Please do not misconstrue my critique, as the 2AT certainly ‘feels’ as good as any of its rivals. However, I have not described any of its competitors as being the sharpest blades to emerge from that scalpel-holder either, which means that you can take it for granted that I was not particularly enamoured by the 2AT’s wondrously scripted chassis dynamics. Look. It is safe but, if you want something less remote, opt for an ‘M’ car instead, rear-driven, preferably.
My third area for concern lies with the model badging. The 218i, were current BMW model nomenclature properly indicative of what was parked beneath the bonnet, should suggest a Two-Series, powered by a 1.8-litre petrol-injection motor. Nope. In fact, the engine displaces 1.5-litres spread across only three turbocharged cylinders. I accept that this is also the 136bhp unit that empowers the £100k BMW i8 super-hybrid model and that it is smooth and pleasantly guttural in its power delivery but I still felt short-changed by it. However, you can warrant that its bottom-end torque deficiency will lead to early clutch wear on 6-speed manual transmission ‘boxes, therefore I would opt for the ever-so-slick 8-speed auto-box instead. It is no slower, actually slightly more frugal than the manual and a lot easier to drive and live with, especially in town.
The 218d is powered by the familiar 2.0-litre turbo-diesel, albeit switched through 90-degrees. It develops 150bhp and is by far the speedier option, for the moment. Driving the 218i in a genteel manner returned around 43mpg, a figure that falls someway short of the 57.6mpg promised by the Official Combined rating, although the 218d promises 68.9mpg, while its actual figure during testing was closer to 53mpg. However, bearing in mind all the current negatives being aired about diesel and you might not wish to carry the extra £2,080 premium demanded for it. Until the emissions ratings change from CO2 to those dealing with NOx figures, they are 115g/km (218i) and 109g/km (218d).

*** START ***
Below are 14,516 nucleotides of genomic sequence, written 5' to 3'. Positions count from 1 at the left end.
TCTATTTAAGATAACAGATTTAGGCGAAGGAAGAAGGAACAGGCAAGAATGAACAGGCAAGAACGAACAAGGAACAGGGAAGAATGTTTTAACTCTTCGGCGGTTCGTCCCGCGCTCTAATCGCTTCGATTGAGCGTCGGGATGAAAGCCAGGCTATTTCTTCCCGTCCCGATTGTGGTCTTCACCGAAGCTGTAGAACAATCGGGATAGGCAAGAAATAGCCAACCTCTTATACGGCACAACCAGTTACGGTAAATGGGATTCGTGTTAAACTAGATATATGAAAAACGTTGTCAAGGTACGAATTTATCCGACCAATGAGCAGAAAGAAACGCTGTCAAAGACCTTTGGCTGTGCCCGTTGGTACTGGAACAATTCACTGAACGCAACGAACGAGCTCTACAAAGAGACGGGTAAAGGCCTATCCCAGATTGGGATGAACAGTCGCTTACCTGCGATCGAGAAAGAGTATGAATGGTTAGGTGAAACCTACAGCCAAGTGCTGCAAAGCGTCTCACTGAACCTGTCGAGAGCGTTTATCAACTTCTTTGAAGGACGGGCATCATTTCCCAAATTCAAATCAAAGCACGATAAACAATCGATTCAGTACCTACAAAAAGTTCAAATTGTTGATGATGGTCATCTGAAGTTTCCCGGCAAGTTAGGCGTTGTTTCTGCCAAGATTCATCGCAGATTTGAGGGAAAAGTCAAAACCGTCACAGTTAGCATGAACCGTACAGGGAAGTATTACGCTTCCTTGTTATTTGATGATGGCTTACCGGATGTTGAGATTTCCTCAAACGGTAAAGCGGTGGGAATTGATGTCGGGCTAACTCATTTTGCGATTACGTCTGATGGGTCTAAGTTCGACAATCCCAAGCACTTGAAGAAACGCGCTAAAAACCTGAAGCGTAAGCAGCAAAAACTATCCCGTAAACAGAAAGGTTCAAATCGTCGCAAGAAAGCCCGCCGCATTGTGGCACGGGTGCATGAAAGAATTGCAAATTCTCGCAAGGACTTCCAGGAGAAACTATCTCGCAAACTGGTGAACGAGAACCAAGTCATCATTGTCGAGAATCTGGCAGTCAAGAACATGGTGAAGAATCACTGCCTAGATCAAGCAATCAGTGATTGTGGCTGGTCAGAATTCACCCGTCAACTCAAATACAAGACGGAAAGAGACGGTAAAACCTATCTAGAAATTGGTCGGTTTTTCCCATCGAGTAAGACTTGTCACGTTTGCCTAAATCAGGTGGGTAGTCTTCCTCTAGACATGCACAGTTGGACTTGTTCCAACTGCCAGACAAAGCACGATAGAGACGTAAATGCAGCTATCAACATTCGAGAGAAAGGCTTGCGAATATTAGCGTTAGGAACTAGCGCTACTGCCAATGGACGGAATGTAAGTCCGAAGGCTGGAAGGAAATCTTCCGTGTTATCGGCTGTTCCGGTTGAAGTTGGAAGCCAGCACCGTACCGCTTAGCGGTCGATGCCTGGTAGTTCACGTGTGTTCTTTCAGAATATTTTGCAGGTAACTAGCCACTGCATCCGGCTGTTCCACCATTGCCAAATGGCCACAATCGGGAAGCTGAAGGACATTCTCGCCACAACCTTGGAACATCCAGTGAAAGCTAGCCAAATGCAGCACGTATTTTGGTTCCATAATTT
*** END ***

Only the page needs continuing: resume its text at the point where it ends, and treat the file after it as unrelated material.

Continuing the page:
Naturally, highlighting the price premiums means it is time to highlight the prices. The entry-level trim is SE and a base-line petrol starts at £22,125, which is not bad, if you want ‘start-stop’ technology, electric power steering, the adjustable ECU mode and brake energy regeneration as standard, although leather is an extra-cost option. You already know to add £2,080 for the diesel engine, so a petrol Sport starts at £23,375, with a Luxury trim variant from £24,125 and the M Sport package from £25,125. My advice is to be careful, when you start to tick the option boxes, as the price can scale-up alarmingly.
As part of a growing 1 and 2-Series line-up, a full hybrid version will be available from early in the New Year, as will a brand new 1.5-litre diesel, while more punchy 2.0-litre diesel engines will also come on-line at the same time. A 7-seater alternative, with slightly different rear styling, should arrive on our shores by next summer.
In conclusion, the BMW 2-Series Active Tourer does not disappoint on the quality front and, dependent on model, such niceties as contrast-stitching (on the hide), deep door pockets and plenty of neat storage areas will serve customer expectations quite well. The car’s performance is well up to the class average and its handling, while feeling slightly ‘numb’ and disconnected (unusual for a BMW), is perfectly safe and unlikely to pose too many issues to most potential buyers. In many ways, I enjoyed the driving experience, even though it is the first BMW that I have not wanted to drive quickly. If that is a measure of the future, then I am happy to remain in the past.